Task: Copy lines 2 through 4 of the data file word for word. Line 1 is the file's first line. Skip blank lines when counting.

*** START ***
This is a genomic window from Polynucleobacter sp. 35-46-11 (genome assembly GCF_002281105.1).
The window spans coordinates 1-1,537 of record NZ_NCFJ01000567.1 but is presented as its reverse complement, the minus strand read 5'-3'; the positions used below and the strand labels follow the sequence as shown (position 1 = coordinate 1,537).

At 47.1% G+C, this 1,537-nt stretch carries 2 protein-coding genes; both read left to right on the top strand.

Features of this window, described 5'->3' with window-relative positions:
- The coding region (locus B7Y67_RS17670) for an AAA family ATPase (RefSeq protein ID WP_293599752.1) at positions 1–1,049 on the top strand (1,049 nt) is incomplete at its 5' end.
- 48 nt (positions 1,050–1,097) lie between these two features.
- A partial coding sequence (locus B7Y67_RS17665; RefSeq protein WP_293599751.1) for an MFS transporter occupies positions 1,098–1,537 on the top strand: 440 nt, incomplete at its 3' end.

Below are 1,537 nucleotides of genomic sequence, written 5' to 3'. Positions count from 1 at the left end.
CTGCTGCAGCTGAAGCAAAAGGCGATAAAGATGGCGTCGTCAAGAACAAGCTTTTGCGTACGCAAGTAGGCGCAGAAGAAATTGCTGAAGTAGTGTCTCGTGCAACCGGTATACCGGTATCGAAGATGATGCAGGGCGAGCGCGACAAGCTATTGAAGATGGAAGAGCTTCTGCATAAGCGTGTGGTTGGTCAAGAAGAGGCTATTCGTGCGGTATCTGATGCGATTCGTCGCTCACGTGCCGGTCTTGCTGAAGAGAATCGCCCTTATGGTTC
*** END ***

The window spans coordinates 1-1,537 of record NZ_NCFJ01000567.1 but is presented as its reverse complement, the minus strand read 5'-3'; the positions used below and the strand labels follow the sequence as shown (position 1 = coordinate 1,537).

At 47.1% G+C, this 1,537-nt stretch carries 2 protein-coding genes; both read left to right on the top strand.

Features of this window, described 5'->3' with window-relative positions: